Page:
When fans think of their favorite Disney classics, even the smallest amount of bloodshed is something of a scandal. Despite its family-friendly visage, the studio actually has a slightly scarlet history in its animation department.
Gore and Disney aren’t really two elements that should ever go together, but that doesn’t mean that the studio hasn’t ventured into some violent territory with a splash of spectacle in its dramatic sequences. However, it’s such a rarity for Disney to show even the smallest amounts of blood that it never fails to raise an eyebrow when it happens. Even if it’s just a smear or so much as a drop, Disney hasn’t shied away from utilizing it for the right dramatic effect.
If we’re looking chronologically, one of the first cases of animated blood in a Disney project was The Winged Scourge, a PSA film concerning mosquitos and the spreading of malaria. For a more dramatic example, fans only have to go back as far as Sleeping Beauty to get their first cinematic example. As Prince Philip is locked in battle with the draconic form of Maleficent, Flora enchants his sword to fly straight into the dragon’s heart, causing Maleficent to reel back and display a bleeding piercing wound before she falls to her demise. An appropriate feature for a medieval fairytale, but that’s not Disney’s only case of cinematic splatters in their filmography.
There have been a few instances of bloodshed in more contemporary films, such as Simba’s clawed grapple with Scar atop Pride Rock where small streaks of blood can be seen as the two scratch one another in slow-motion, or when Mulan’s war wound is revealed after the battle of the mountain pass. However the most notorious example of Disney’s use of gore can be found in the company’s black sheep, The Black Cauldron, but there’s more to the story than you might think. In fact, the gore that remained unseen was so shocking that it nearly killed the company’s animation studio.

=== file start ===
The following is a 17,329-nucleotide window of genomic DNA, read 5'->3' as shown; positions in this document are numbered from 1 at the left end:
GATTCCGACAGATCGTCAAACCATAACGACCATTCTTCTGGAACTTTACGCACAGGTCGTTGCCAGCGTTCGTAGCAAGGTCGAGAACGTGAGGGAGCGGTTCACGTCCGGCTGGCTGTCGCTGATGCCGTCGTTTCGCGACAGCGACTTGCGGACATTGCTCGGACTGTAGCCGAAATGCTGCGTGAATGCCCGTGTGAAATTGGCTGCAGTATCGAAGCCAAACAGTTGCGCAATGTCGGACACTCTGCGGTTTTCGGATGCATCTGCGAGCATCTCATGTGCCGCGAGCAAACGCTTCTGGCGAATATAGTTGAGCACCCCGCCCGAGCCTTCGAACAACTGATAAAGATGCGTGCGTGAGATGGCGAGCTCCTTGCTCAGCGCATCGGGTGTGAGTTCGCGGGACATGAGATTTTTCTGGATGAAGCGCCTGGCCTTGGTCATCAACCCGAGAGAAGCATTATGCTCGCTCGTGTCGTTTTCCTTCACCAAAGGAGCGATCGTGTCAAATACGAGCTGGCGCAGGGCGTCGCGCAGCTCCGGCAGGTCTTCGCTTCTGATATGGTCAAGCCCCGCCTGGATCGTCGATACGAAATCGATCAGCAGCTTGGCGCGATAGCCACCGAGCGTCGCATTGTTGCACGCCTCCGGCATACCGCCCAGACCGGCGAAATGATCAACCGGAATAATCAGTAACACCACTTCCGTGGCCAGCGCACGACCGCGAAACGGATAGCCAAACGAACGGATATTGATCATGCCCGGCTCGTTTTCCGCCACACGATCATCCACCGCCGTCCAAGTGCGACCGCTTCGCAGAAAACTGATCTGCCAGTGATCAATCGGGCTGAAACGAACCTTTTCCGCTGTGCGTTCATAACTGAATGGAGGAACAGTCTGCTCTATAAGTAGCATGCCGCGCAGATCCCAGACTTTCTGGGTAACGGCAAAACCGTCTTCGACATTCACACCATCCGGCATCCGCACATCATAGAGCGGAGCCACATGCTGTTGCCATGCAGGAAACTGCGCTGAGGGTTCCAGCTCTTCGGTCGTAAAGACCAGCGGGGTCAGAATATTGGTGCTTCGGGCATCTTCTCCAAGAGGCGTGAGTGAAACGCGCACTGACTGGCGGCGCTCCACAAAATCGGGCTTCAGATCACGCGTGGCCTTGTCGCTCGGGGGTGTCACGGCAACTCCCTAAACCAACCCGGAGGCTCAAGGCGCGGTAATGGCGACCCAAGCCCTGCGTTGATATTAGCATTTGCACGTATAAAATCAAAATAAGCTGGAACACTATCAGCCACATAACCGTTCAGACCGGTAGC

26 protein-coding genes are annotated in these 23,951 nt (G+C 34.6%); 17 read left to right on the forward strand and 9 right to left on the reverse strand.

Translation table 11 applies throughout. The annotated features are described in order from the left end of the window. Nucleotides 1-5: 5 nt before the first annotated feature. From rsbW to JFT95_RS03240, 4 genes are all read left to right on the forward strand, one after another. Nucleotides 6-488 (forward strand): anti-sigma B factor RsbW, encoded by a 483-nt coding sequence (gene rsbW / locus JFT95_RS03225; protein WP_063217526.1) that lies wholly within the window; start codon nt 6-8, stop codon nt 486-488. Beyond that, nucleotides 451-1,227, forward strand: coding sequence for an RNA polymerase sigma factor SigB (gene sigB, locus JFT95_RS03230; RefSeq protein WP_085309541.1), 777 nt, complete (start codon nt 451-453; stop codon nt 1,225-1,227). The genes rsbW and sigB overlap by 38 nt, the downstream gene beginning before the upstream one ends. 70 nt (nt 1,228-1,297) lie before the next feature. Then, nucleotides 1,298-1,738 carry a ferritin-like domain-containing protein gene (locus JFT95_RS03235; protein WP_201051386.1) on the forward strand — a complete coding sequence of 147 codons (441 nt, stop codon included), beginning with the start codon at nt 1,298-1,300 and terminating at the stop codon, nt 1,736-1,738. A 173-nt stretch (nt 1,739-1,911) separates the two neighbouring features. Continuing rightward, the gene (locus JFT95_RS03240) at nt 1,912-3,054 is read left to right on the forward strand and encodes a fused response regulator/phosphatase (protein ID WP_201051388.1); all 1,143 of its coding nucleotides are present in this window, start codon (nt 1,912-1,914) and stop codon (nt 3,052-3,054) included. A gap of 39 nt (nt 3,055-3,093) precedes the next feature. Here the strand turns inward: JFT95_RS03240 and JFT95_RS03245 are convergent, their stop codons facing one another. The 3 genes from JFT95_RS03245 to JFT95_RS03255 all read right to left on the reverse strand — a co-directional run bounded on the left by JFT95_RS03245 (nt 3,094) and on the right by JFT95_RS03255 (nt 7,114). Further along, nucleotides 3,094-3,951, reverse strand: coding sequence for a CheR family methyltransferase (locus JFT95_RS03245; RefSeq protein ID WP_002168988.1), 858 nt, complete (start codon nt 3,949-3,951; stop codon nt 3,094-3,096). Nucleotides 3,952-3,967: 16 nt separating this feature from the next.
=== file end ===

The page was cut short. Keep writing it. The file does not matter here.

While the Horned King is gathering corpses for his Cauldron Born Army, viewers are treated to a full display of his collection of cadavers and skeletons, many of which still have bits of rotting flesh and entrails clinging to their decrepit forms. These bodies would be cast into the titular Black Cauldron to become reanimated zombies that would chase off the Horned King’s living warriors in the film that made it to theaters, but the original scene had them attacking those that got too close, biting them and turning them into undead minions. Deleted scenes depicted graphic, gory, and grotesque sequences as flesh and blood boil and melt of the bones of an unfortunate barbarian. Supposedly, these sequences would have gotten the project slapped with an R rating. Obviously, this wouldn’t have boded well for the company, and the notorious Jeffery Katzenberg supposedly cut upwards of 12 full minutes from the film himself, resulting in the mishmashed movie viewers know today.
Blood is a part of life. Everyone has it, so there really shouldn’t be such a scandal when its used the correct way.
Disney’s not going to go full Evil Dead in any of their animated features, but it’s interesting to know that they can handle it in a mature and appropriate manner when the script or situation calls for it. Just because the company’s beloved films feature cutesy animals or pretty princesses doesn’t mean they don’t know how to see red on occasion.
Have you seen blood in a Disney cartoon? Tell us in the comments below!